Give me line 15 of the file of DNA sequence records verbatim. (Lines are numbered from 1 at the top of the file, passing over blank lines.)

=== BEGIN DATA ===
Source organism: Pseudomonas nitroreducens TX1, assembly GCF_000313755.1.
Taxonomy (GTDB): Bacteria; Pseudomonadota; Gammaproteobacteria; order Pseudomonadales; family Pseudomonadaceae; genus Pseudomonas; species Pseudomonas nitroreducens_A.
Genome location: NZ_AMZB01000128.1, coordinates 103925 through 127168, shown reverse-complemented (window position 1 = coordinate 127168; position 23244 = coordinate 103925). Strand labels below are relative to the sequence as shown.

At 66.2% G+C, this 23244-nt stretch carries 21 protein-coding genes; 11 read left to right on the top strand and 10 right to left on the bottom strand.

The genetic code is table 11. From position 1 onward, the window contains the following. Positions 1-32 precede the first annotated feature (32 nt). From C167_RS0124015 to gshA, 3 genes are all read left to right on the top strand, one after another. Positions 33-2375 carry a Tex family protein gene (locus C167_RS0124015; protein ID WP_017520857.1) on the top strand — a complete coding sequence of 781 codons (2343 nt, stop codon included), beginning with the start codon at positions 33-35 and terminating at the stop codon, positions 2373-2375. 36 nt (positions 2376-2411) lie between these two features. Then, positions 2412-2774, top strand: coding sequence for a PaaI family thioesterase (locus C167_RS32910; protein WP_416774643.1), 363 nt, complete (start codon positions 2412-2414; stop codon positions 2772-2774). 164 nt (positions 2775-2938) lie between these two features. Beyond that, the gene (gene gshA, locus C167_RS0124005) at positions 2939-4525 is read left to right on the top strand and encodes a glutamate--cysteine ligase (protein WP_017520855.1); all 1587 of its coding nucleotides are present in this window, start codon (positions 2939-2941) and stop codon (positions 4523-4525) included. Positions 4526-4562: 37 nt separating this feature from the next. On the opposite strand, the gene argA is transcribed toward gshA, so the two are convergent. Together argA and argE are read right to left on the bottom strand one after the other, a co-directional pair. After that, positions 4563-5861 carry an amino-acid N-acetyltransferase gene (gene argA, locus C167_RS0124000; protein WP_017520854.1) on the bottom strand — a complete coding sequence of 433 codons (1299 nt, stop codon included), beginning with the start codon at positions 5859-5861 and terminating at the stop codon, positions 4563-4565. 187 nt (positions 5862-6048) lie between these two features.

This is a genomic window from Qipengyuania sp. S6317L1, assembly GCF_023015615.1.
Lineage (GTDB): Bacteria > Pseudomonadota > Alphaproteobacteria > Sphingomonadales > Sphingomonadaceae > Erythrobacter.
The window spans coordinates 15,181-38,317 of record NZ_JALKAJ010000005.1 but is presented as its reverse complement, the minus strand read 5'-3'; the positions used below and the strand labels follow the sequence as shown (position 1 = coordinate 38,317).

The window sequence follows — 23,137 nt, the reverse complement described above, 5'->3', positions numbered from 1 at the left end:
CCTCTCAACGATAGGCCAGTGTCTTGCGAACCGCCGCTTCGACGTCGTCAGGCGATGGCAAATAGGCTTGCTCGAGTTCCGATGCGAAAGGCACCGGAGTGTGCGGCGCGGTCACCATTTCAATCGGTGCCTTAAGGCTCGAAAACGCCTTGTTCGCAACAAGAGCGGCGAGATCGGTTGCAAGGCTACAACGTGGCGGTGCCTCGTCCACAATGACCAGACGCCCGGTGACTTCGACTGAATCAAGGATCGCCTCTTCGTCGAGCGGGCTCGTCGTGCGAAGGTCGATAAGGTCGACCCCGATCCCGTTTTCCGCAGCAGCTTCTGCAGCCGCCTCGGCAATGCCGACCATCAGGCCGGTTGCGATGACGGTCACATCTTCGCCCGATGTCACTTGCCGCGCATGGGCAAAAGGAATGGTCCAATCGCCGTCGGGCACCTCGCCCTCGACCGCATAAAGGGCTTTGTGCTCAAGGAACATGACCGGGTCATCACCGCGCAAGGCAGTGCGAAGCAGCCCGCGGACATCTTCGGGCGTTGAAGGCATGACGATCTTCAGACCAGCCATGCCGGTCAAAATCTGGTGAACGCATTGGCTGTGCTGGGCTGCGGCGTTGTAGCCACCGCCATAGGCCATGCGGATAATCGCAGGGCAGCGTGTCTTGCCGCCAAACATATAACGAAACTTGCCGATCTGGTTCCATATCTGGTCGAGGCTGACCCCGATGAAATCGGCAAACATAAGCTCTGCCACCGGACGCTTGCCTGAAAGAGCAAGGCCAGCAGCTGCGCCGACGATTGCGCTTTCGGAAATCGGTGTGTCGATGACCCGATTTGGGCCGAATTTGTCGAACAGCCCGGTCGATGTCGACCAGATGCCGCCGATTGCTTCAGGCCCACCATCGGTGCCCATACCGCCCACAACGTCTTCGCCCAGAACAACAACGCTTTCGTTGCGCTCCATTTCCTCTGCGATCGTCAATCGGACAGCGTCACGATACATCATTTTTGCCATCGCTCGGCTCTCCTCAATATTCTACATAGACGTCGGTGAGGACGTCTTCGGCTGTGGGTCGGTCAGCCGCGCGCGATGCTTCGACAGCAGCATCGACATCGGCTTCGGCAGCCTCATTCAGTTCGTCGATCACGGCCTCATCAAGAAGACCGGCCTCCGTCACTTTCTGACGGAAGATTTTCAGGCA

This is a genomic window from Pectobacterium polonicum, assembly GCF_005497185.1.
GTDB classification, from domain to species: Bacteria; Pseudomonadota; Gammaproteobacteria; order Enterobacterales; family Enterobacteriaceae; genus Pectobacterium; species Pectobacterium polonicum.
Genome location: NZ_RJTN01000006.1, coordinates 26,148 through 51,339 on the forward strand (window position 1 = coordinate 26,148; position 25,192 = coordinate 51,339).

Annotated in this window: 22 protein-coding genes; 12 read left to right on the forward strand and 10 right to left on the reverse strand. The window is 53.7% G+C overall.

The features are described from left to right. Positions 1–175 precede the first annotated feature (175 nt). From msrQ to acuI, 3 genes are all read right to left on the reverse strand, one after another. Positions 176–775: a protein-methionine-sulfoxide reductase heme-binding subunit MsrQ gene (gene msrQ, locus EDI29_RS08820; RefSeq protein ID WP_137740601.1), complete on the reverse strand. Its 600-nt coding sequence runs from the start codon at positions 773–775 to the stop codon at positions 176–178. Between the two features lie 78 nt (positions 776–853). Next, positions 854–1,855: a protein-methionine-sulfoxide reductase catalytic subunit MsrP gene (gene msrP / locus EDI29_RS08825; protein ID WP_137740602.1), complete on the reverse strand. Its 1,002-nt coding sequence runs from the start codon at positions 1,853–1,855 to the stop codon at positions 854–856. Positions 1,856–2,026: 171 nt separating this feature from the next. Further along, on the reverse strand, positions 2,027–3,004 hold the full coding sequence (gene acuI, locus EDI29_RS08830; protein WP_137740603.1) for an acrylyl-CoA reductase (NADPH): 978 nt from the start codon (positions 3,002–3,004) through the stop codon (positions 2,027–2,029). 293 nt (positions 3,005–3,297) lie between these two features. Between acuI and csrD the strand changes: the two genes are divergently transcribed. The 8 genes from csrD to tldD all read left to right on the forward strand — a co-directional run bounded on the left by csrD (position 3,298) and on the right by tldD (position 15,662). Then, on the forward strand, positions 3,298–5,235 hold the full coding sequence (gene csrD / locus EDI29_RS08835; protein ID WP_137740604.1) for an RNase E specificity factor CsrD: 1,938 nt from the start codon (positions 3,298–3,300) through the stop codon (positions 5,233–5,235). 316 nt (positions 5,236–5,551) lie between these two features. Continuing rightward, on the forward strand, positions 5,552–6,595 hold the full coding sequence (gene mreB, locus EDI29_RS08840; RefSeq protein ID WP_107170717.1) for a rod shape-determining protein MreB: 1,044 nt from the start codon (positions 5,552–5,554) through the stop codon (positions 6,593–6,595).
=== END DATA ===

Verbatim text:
The features are described from left to right. Positions 1–175 precede the first annotated feature (175 nt). From msrQ to acuI, 3 genes are all read right to left on the reverse strand, one after another. Positions 176–775: a protein-methionine-sulfoxide reductase heme-binding subunit MsrQ gene (gene msrQ, locus EDI29_RS08820; RefSeq protein ID WP_137740601.1), complete on the reverse strand. Its 600-nt coding sequence runs from the start codon at positions 773–775 to the stop codon at positions 176–178. Between the two features lie 78 nt (positions 776–853). Next, positions 854–1,855: a protein-methionine-sulfoxide reductase catalytic subunit MsrP gene (gene msrP / locus EDI29_RS08825; protein ID WP_137740602.1), complete on the reverse strand. Its 1,002-nt coding sequence runs from the start codon at positions 1,853–1,855 to the stop codon at positions 854–856. Positions 1,856–2,026: 171 nt separating this feature from the next. Further along, on the reverse strand, positions 2,027–3,004 hold the full coding sequence (gene acuI, locus EDI29_RS08830; protein WP_137740603.1) for an acrylyl-CoA reductase (NADPH): 978 nt from the start codon (positions 3,002–3,004) through the stop codon (positions 2,027–2,029). 293 nt (positions 3,005–3,297) lie between these two features. Between acuI and csrD the strand changes: the two genes are divergently transcribed. The 8 genes from csrD to tldD all read left to right on the forward strand — a co-directional run bounded on the left by csrD (position 3,298) and on the right by tldD (position 15,662). Then, on the forward strand, positions 3,298–5,235 hold the full coding sequence (gene csrD / locus EDI29_RS08835; protein ID WP_137740604.1) for an RNase E specificity factor CsrD: 1,938 nt from the start codon (positions 3,298–3,300) through the stop codon (positions 5,233–5,235). 316 nt (positions 5,236–5,551) lie between these two features. Continuing rightward, on the forward strand, positions 5,552–6,595 hold the full coding sequence (gene mreB, locus EDI29_RS08840; RefSeq protein ID WP_107170717.1) for a rod shape-determining protein MreB: 1,044 nt from the start codon (positions 5,552–5,554) through the stop codon (positions 6,593–6,595).